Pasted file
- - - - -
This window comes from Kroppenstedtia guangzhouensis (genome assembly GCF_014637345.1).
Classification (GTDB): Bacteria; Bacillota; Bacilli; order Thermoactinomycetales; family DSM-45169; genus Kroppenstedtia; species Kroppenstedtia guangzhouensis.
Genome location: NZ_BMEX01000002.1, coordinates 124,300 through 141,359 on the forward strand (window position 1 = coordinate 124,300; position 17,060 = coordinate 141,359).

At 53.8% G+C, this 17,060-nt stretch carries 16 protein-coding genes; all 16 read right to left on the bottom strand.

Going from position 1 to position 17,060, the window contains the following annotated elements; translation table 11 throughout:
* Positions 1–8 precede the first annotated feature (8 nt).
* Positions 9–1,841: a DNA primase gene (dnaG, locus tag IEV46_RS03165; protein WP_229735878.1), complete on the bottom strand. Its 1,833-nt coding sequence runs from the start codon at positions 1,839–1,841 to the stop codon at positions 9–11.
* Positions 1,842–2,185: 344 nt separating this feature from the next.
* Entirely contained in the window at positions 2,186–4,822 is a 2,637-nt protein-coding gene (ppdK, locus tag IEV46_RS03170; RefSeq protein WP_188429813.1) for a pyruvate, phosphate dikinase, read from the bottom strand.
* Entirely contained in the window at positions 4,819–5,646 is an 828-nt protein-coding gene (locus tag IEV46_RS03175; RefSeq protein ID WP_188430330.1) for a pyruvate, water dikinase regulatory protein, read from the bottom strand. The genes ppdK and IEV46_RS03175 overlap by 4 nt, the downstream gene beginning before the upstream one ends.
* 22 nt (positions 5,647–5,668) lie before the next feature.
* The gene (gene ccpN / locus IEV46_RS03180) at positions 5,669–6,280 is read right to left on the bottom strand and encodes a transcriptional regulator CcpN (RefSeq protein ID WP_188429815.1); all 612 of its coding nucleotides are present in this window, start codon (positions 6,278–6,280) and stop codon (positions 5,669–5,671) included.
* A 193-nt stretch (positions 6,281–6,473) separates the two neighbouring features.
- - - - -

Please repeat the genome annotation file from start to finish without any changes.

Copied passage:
This window comes from Kroppenstedtia guangzhouensis (genome assembly GCF_014637345.1).
Classification (GTDB): Bacteria; Bacillota; Bacilli; order Thermoactinomycetales; family DSM-45169; genus Kroppenstedtia; species Kroppenstedtia guangzhouensis.
Genome location: NZ_BMEX01000002.1, coordinates 124,300 through 141,359 on the forward strand (window position 1 = coordinate 124,300; position 17,060 = coordinate 141,359).

At 53.8% G+C, this 17,060-nt stretch carries 16 protein-coding genes; all 16 read right to left on the bottom strand.

Going from position 1 to position 17,060, the window contains the following annotated elements; translation table 11 throughout:
* Positions 1–8 precede the first annotated feature (8 nt).
* Positions 9–1,841: a DNA primase gene (dnaG, locus tag IEV46_RS03165; protein WP_229735878.1), complete on the bottom strand. Its 1,833-nt coding sequence runs from the start codon at positions 1,839–1,841 to the stop codon at positions 9–11.
* Positions 1,842–2,185: 344 nt separating this feature from the next.
* Entirely contained in the window at positions 2,186–4,822 is a 2,637-nt protein-coding gene (ppdK, locus tag IEV46_RS03170; RefSeq protein WP_188429813.1) for a pyruvate, phosphate dikinase, read from the bottom strand.
* Entirely contained in the window at positions 4,819–5,646 is an 828-nt protein-coding gene (locus tag IEV46_RS03175; RefSeq protein ID WP_188430330.1) for a pyruvate, water dikinase regulatory protein, read from the bottom strand. The genes ppdK and IEV46_RS03175 overlap by 4 nt, the downstream gene beginning before the upstream one ends.
* 22 nt (positions 5,647–5,668) lie before the next feature.
* The gene (gene ccpN / locus IEV46_RS03180) at positions 5,669–6,280 is read right to left on the bottom strand and encodes a transcriptional regulator CcpN (RefSeq protein ID WP_188429815.1); all 612 of its coding nucleotides are present in this window, start codon (positions 6,278–6,280) and stop codon (positions 5,669–5,671) included.
* A 193-nt stretch (positions 6,281–6,473) separates the two neighbouring features.